400 Avenue of the Champions,
Palm Beach Gardens,
Florida (FL) 33418
- +1 800 863 2819
10 miles NW of West Palm Beach
Welcome - contact in advance
Christopher J. Berry
Tom and George Fazio (1981) Jack Nicklaus (1990 & 2002)
With five 18-hole golf courses in its portfolio, the PGA National Resort & Spa at Palm Beach in Florida offers a true smorgasbord for hungry golfers. The star attraction on the PGA National menu is the Champion course, which was the battleground for the 1983 Ryder Cup – one of the closest contests in Ryder Cup history. The match was deadlocked at 8-8 after the first two day’s play and teams were still tied after the first 10 singles matches. Eventually Jack Nicklaus’s team edged out Tony Jacklin’s European side 14½ 13½, denying Europe their first Ryder Cup victory on US soil.
Tom and George Fazio originally designed the Champion course at PGA National in 1981 with major tournament play in mind. Not only did the Champion course prove to be a worthy Ryder Cup venue but also it was the course used for 1987 PGA Championship which Larry Nelson won after a playoff against Lanny Wadkins.
The Champion course received a major Jack Nicklaus redesign in 1990 and he returned to modify it again in 2002. Now it’s very much a Golden Bear creation and even has the tough-as-nails closing trio (15-17) labelled “The Bear Trap”. Measuring 7,158 yards with par set at a measly 70, the Champion really is a tough course, even for the pros who try to tame it during the annual “Classic”. Honda has sponsored the Classic since 1982 and the event has been contested on the Champion course since 2007 – the Classic was formerly hosted at Mirasol Country Club on their Sunrise course.
Jack Nicklaus – course architect writes: "We didn't just change the golf course, we basically designed a new one. For the most part, we kept the previous routing in tact because most of the original land usage including the changes in direction were fine and it also made good economic sense. The basic objective of the redesign was to try to make the Champion course a more playable golf course, or feel like it was a more playable golf course for all golfers concerned. To do this, wherever feasible, we eliminated the convex fairways. The original fairways were drained from the center out. This type of fairway has the tendency to make you feel uncomfortable. Balls hit and bounce off the fairways – giving you the feeling that the golf balls are collected into the fairway. We used the same basic philosophy with the green areas. The original greens were designed more as repelling greens. For strategic reasons, there are certain times when you design repelling situations, however for the most part, the fairways and greens now accept shots rather than repelling them."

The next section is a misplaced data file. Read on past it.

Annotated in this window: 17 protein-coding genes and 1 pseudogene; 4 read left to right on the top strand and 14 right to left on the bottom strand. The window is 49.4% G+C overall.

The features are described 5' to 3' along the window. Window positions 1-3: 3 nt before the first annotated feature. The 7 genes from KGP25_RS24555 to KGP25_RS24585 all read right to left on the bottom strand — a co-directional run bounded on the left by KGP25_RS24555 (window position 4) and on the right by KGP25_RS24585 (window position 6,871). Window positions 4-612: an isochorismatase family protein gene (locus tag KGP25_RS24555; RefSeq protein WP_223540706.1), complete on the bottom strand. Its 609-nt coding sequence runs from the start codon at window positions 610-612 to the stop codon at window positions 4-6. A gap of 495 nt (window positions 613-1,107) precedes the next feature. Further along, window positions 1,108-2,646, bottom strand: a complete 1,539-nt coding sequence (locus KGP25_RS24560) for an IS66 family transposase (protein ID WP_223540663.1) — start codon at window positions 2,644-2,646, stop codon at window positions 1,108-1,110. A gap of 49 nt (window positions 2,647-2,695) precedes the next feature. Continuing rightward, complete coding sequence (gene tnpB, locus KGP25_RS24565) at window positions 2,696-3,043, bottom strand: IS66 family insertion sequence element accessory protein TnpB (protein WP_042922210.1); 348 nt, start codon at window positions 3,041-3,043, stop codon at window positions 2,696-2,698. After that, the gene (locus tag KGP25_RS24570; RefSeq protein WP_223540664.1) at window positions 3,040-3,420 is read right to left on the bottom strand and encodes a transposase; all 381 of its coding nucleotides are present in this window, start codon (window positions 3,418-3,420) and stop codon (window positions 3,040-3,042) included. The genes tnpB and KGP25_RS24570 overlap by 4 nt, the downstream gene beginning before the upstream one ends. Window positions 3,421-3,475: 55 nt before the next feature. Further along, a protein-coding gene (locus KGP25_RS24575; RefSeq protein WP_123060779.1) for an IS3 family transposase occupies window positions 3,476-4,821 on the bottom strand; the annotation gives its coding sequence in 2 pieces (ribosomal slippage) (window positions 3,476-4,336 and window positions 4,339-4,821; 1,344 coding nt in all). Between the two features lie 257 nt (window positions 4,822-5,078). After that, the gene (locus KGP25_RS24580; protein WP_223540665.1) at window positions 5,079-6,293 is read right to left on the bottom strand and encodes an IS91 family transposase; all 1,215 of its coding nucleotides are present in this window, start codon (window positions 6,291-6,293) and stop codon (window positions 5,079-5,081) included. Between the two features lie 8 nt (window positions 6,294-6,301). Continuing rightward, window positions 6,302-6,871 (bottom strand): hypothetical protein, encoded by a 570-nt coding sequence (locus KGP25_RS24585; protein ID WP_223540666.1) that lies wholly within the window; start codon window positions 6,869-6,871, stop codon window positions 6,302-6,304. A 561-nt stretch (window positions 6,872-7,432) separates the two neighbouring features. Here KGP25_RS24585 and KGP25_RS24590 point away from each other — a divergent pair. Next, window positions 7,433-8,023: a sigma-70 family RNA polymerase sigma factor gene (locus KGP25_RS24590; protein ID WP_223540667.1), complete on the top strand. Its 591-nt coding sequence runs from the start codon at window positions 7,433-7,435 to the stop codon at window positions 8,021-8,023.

In the 2010 Honda Classic, Colombia’s Camilo Villegas cruised to a five-stroke win. His 13-under 267 total was a tournament record for the Champion course, underlining the ferocity of the course’s challenge, even for today’s top professionals. In the 2011 event, South Africa’s Rory Sabbatini claimed his sixth PGA Tour title with 9-under, winning by a single shot from South Korea’s Y.E. Yang. Another Rory, this time a certain Rory McIlroy, won the 2012 Honda Classic and in doing so also claimed the No.1 spot in the world rankings. The Northern Irishman also became the second youngest player to reach number one.In terms of difficulty, the Champion course is in the PGA Tour’s Top 10 for scoring difficulty. It’s one of the toughest driving courses on the PGA Tour circuit and, with only two par fives on the card – the par five 18th is one of the most difficult on tour – do not expect too many low scores to be carded on the Champion. As for eagles, they are as rare as hen’s teeth.
Rory McIlroy stole the Honda Classic headlines for the next two years. In 2013 he controversially walked off the course, initially citing “being in a bad place mentally” but later said it was because of a sore wisdom tooth. Michael Thompson went on to win the 2013 Classic, his first PGA Tour title. The following year McIlroy led the tournament from the off, but let a final round two-shot lead slip and lost in a four-man playoff (that also featured Ryan Palmer and Russell Knox) to Russell Henley, who claimed his second PGA Tour title following a birdie on the first playoff hole.